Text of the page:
Boston City Council District 3 Race: John FitzGerald and Joel Richards

Two candidates are running for District 3: John FitzGerald and Joel Richards.

John FitzGerald and Joel Richards. Mike Ritter (right)

We surveyed both candidates on their priorities and some of the most pressing issues facing the Boston City Council this election season, based on input from our readers. Here’s what they had to say.

The following responses have been lightly edited for clarity.

What are two of your top priorities that you would like to address?

FitzGerald: Over the last few years, it’s become harder for many residents to continue to stay in our city due to a number of issues, including the rising cost of housing and quality public school choices for our children. I am invested in this community and decided to raise my family here. I am running for City Council because I want to make it easier for other families to do the same.


Having spent the past 17 years working at Boston City Hall, I know the building inside and out. I know how it works, and more importantly, I know how to make it work for the residents of my community. If elected, I will be committed to ensuring that District 3 is a place where every resident and their family has the opportunity to grow and thrive.

Richards: Safe and modern public schools for all Boston students: Education would be my top priority. As a Boston Public Schools teacher and father of two BPS students, I see the importance of investing in high-quality and equitable public education. Unfortunately, this investment is not happening for all students within the Boston Public Schools system. This side of Boston hasn’t seen a school built here in fifty years, and our current schools are lacking the proper facilities, equipment, and maintenance our students deserve. As City Councilor, I will work with my union, community groups, parents, and students to demand a budget that brings opportunity to all students and updates our educational infrastructure.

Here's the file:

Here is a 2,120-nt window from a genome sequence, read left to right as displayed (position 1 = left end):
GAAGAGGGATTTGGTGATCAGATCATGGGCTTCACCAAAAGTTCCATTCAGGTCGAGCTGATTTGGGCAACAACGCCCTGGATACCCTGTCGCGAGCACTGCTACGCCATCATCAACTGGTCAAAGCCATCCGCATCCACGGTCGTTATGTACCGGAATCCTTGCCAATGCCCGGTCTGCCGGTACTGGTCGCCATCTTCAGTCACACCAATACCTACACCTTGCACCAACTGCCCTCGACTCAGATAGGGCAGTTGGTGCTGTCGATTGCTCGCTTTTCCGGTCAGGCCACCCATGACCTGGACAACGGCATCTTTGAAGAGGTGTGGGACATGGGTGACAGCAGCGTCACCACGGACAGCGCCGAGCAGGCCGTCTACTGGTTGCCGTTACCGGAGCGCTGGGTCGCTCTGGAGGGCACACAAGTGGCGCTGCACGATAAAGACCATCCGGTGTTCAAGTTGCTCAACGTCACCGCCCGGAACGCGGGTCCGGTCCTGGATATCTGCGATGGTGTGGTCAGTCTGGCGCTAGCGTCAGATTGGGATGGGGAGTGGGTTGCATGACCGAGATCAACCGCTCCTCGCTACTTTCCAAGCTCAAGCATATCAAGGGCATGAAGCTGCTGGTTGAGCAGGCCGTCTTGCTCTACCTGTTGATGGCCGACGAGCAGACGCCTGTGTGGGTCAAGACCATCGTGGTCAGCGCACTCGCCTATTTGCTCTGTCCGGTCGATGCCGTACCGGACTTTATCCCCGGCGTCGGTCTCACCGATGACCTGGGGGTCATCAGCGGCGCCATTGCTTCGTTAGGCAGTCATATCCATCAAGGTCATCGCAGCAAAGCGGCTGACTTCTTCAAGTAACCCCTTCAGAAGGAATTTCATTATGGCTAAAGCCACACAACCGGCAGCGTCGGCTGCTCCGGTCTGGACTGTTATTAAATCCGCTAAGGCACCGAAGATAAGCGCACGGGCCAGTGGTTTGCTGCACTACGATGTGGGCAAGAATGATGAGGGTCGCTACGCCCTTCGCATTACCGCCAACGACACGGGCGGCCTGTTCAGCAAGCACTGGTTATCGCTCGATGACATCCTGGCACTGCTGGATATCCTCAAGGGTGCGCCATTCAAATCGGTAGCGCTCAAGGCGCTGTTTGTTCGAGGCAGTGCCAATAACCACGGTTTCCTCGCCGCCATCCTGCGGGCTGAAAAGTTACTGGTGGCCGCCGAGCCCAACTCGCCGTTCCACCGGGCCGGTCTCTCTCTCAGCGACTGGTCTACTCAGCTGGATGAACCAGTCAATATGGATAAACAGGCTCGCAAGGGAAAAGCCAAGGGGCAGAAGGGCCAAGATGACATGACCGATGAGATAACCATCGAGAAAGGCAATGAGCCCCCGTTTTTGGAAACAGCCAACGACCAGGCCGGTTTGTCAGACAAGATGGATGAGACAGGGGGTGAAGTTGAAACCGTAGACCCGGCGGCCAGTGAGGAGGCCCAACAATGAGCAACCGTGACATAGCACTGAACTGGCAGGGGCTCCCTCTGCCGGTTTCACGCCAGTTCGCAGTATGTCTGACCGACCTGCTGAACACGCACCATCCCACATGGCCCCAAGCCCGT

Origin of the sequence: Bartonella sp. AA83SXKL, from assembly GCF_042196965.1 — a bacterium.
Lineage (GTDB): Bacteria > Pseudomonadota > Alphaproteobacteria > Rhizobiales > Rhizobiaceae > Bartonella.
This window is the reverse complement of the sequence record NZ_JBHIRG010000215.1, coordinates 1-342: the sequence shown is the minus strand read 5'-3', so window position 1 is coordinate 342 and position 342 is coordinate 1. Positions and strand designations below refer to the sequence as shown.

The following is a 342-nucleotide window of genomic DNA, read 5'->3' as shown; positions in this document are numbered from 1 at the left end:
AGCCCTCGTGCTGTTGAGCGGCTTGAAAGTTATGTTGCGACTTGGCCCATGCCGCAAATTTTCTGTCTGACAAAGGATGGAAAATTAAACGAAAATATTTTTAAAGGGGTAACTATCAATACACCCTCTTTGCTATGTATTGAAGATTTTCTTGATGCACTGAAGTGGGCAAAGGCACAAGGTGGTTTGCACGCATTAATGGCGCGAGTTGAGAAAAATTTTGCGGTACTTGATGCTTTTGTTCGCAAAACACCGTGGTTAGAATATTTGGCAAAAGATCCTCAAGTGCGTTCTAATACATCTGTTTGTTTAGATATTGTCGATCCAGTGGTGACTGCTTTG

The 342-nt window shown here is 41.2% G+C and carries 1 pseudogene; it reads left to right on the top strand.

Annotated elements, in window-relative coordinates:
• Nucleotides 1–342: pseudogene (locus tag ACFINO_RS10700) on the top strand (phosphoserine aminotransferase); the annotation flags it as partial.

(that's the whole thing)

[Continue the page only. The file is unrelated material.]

Affordable housing initiatives, including making rent more affordable and increasing homeownership: Our city is facing a housing crisis that can only be solved through building more affordable housing for both purchase and rent. It is crucial that this future construction does not come at the cost of displacement. Displacement of our families disrupts social networks and harms our sense of community.


To balance growth with displacement, as a city, we must: Implement comprehensive planning policies that encourage the development of truly affordable housing units such as strengthening our inclusionary zoning policy; explore measures such as rent control, tenant protections, and restrictions on speculative real estate investment to prevent displacement; support organizations such as Boston Little Saigon and the Dorchester Historical Society along with initiatives that preserve the cultural identity of neighborhoods while allowing for responsible development. 

Addressing housing demand and displacement concerns requires a comprehensive, long-term approach. The city should engage in proactive planning that takes into account projected population growth and the unique characteristics of our neighborhoods.